Air pollution health research in India is still focusing on basic science rather than population studies, and it is happening in “bits and pieces”, said Dr Srikanth Nadadur, an environmental scientist posted by the US embassy in Delhi, Wednesday. He was posted as a science fellow to explore collaboration in air pollution-related health research between India and USA.
Nadadur, who had been in Delhi for three months, is the program director of the National Institute of Environmental Health Sciences in USA.
Commenting on the status of ongoing health research on air pollution in India, he said, “Basic research using some animal models is going on, which is needed but not a lot of epidemiological studies are being done. Population studies are really needed,” Dr. Nadadur told The Indian Express. “There is some very limited epidemiological research, but again the focus is on mortality. We have already done several studies on this in USA and UK. We need to focus now or morbidity… on how air pollution exacerbates existing conditions. There is no need to reinvent how air pollution is causing death,” he added.
According to US embassy officials, Nadadur was posted in Delhi after an agreement was signed between Prime Minister Narendra Modi and US President Barack Obama to combat air pollution in India in their meeting in January this year.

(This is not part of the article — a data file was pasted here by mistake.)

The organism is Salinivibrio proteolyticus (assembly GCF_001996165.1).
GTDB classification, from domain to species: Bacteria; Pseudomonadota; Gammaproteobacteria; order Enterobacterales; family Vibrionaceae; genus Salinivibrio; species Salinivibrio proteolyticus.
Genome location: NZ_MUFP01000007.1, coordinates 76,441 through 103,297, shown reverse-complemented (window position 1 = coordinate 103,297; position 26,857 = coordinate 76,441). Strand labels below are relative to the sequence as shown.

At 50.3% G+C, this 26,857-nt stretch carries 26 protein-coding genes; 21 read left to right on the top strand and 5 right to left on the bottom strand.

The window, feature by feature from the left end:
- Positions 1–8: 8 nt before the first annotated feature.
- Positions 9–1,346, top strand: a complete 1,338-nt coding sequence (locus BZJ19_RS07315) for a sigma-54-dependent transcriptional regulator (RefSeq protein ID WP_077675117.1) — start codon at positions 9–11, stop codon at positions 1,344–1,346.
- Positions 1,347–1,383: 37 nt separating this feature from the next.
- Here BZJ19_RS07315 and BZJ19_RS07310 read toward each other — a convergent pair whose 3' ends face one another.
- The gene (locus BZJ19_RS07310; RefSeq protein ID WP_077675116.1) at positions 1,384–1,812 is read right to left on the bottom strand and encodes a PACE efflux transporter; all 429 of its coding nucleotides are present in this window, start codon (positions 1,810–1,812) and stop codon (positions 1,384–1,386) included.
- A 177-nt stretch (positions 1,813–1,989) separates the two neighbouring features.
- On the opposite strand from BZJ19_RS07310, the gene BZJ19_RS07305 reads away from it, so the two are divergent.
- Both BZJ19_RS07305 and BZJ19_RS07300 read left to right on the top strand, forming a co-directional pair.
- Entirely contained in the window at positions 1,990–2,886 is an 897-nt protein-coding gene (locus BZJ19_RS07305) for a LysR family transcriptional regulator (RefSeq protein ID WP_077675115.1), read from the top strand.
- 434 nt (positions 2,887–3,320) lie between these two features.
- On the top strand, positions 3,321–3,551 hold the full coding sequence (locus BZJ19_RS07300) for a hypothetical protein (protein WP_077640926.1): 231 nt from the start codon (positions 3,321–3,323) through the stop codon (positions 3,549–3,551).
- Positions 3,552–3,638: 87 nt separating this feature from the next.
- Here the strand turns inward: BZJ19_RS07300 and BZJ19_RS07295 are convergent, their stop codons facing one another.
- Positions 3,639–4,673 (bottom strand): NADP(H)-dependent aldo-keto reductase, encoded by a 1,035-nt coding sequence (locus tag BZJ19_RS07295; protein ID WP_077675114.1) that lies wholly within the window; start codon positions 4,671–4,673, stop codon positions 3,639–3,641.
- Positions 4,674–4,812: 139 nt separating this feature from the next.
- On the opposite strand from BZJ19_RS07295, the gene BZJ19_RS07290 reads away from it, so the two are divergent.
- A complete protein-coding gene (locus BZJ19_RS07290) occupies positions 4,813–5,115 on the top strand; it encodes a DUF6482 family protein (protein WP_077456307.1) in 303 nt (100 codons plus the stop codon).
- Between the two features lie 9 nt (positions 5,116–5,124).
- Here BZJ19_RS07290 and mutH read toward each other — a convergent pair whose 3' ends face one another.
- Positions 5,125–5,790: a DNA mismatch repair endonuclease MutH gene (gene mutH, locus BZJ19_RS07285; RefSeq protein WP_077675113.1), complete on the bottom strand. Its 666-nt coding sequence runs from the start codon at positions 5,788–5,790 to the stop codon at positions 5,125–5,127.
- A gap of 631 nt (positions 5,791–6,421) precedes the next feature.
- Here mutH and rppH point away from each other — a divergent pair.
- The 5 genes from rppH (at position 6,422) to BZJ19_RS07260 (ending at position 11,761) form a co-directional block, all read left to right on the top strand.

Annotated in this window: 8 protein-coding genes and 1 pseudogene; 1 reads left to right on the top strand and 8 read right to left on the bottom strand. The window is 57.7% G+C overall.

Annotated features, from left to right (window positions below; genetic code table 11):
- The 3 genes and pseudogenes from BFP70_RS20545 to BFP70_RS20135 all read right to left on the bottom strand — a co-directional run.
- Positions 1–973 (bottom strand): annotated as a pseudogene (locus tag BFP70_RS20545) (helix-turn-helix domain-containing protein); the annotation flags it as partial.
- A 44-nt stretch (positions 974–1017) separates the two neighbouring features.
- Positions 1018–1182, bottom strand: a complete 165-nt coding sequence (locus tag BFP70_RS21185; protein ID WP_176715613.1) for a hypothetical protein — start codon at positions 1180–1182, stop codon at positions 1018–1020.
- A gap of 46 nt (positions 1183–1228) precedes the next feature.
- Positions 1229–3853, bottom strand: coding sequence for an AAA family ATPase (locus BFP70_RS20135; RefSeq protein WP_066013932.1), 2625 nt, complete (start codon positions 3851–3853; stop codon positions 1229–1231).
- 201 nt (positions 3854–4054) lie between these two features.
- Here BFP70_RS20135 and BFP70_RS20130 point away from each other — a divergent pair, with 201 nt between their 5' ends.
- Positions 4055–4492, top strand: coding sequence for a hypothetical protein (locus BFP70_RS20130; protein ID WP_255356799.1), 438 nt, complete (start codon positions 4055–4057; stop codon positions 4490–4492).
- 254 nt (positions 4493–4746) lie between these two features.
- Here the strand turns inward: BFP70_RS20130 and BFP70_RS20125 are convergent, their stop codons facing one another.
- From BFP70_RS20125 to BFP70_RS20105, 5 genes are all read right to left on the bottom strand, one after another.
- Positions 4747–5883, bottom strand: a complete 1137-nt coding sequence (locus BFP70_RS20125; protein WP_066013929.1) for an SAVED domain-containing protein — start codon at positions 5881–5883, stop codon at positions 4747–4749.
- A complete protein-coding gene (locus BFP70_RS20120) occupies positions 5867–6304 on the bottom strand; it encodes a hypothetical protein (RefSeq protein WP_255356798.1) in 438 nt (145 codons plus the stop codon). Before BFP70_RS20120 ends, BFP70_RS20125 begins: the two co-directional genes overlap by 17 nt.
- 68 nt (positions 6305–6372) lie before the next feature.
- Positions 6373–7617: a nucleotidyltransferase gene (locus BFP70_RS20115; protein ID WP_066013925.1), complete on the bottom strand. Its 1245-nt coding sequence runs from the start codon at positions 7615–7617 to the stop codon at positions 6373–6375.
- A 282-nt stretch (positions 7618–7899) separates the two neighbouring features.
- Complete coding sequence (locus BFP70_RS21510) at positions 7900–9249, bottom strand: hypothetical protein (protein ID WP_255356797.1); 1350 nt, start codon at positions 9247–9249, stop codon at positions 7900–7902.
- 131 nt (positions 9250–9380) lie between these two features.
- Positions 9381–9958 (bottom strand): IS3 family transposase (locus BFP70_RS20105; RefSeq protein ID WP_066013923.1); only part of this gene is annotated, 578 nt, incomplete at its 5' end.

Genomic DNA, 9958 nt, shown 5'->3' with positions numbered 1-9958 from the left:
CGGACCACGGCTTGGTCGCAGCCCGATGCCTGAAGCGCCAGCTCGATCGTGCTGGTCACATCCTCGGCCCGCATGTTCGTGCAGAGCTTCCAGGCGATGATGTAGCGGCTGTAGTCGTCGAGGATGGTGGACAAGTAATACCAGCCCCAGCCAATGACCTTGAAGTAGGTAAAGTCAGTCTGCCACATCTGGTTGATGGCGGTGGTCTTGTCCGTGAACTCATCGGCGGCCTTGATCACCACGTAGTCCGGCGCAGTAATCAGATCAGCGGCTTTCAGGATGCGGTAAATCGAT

Nadadur said while cardiovascular impact of air pollution had become the main area of study globally, it was not the case yet in India. “Of course, respiratory diseases are the main focus because that is how pollution enters the body, but now we are looking at cardiovascular diseases. I don’t know of anyone doing cardiovascular research with air pollution in India except very few scientists,” he added.
Nadadur said he was now working on building a consortium of scientists to drive health research related to air pollution. “We are working on preparing a draft plan over the next 8-9 months with this community of researchers to integrate air pollution research,” he said. Asked about a formal agreement with the government of India and funding sources for research he said,”There is no MoU yet, but I will be going back with what I have gathered, to seek funds… we hope this initial draft will help bilateral research on air pollution between India and USA.” Asked if it was too late for such a consortium in Delhi considering its scale of pollution, he said, “I can only say to that… it is never too late. At least the problem has been identified now, so we can work to address it,” he said. He added that what was really needed in India was a strong regulatory agency.
Nadadur said more studies were needed to establish sources of air pollution in Delhi. “It is better to know what is causing pollution and how much. In my understanding, the majority of pollution in Delhi is from the vehicular traffic.”